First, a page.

One key to a natural presentation is a minimum of line drag. Knowing this, fly-fishers mend their line or use a strike indicator to keep from snagging on the bottom. Gear anglers cast slightly upstream, let their spinner or spoon sink until it bounces off the bottom, then hold the rod tip high to allow the lure to work slowly across the current. You might employ a similar technique for a jig. Give it a toss, feel it touch, twitch, follow the drift. Keep your line as short as possible to reduce slack. Experienced bait-fishers are better at this technique than most.

There's more. Longer days and increased sunshine lead to warmer water temperatures and big trout becoming more active. While stream trout tend to conserve energy via a lie-and-wait strategy, quiet water trout move around more to search for food. Focus on an active presentation to get their attention.


It's a fact that more big trout show during springtime hatches of the big bug version: Mother's Day caddis, salmon fly, golden stone, green drake. Seasoned fly-fishers can't wait to get on the water because it may be the only time big fish feed consistently on the surface. In between hatches though, you may need to go deep. A European nymphing technique that involves dragging beaded flies along the bottom is effective in many waterways. Or you might dead-drift a heavy nymph. Both techniques can get you to places an indicator rig won't go.

Sometimes different is good. If all else fails, downsize your offering. Consider that caddisflies and midgeflies are present in almost every western stream. Neither insect is large in size, yet provide a year-round source of food for trout. Which reminds that some of my best action occurred in the middle of a stonefly hatch (think No. 6 Giant Stone), after I tied on a No. 14 Dark Caddis.

Be observant while entering clear waters, and cast upstream to avoid spooking resident trout.

I attended a recent seminar where a trout guide discussed how to catch big trout in still water. He pointed out that mayflies move vertically in the water column during their emergence cycle while dragonflies and stoneflies move erratically at depth before they crawl out on vegetation and rocks. Knowing these behaviors, you should adapt your presentation by varying leader type, length and sink rate and possibly type of line to ensure that your offering mimics insect activity. Big trout can tell the difference.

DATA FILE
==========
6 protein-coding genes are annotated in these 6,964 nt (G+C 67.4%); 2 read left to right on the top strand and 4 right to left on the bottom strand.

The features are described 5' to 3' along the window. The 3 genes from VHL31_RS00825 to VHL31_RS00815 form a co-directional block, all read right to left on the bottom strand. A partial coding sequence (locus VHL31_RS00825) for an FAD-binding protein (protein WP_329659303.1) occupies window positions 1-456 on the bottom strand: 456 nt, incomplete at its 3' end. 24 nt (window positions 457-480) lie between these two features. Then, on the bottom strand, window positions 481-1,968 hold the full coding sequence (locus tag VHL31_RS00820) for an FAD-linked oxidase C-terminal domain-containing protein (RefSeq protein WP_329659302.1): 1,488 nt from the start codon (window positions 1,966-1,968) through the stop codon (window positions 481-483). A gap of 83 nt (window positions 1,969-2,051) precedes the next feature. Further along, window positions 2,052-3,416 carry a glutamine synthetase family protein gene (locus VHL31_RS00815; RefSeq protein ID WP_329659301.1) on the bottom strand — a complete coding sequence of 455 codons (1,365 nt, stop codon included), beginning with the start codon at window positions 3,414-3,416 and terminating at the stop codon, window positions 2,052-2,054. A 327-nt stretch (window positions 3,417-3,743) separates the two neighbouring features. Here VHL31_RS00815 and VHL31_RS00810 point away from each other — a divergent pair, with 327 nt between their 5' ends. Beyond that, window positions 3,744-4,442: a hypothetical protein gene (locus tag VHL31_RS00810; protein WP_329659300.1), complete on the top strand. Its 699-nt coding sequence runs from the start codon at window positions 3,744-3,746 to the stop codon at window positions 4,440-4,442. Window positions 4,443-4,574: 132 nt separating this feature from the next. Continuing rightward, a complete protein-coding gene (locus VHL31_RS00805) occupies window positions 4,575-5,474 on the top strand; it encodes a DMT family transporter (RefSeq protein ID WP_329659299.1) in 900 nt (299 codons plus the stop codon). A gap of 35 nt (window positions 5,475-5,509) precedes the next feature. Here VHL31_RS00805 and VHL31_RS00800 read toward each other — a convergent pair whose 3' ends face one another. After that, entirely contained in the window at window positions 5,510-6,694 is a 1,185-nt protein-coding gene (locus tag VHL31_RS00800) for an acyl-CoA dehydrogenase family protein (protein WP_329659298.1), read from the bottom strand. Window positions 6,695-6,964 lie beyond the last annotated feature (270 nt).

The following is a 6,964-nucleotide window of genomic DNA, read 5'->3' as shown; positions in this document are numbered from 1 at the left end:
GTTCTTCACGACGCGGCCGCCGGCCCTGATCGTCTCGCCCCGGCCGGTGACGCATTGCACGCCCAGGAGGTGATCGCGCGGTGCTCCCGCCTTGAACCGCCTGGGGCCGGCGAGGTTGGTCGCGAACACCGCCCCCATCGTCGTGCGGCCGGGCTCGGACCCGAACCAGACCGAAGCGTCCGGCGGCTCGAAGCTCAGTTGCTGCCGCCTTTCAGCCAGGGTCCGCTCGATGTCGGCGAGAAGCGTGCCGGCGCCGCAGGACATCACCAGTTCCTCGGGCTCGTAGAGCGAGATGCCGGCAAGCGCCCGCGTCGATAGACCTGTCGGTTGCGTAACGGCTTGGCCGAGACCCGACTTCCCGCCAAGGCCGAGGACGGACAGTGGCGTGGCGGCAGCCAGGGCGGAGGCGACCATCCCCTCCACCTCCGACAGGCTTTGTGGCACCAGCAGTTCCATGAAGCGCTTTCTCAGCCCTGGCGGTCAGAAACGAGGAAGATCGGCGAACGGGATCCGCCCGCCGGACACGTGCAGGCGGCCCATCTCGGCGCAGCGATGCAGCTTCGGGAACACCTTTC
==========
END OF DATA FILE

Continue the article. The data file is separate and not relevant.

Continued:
It's not all about bugs, however. Big trout eat little fish and also crustaceans. Minnows and suckers spawn in the spring, and it's their eggs and fry that provide food for big trout. Work the edge of the shallows, where highest concentrations of trout prey reside, with a spinner, spoon or jig. Or cast a streamer-type fly that imitates the color and size of forage fish.


The odds of catching big trout increase when you get away from the beaten path. Don't like to hike or drive long distances? Don't have a boat? Sometimes a float tube or pontoon boat allows you to fish water not accessible to others. One last piece of advice is to match your tackle to the scenario. Although you might hook a 24-inch brown on a three-weight or ultra-light outfit, can you land it?

In summary, find out where big trout live, study what they eat and put your lure in their strike zone. If you've done your homework, they will optimize their feeding strategy and choose to eat your offering. Finally, practice safe catch-and-release. Big trout are too precious to be caught only once.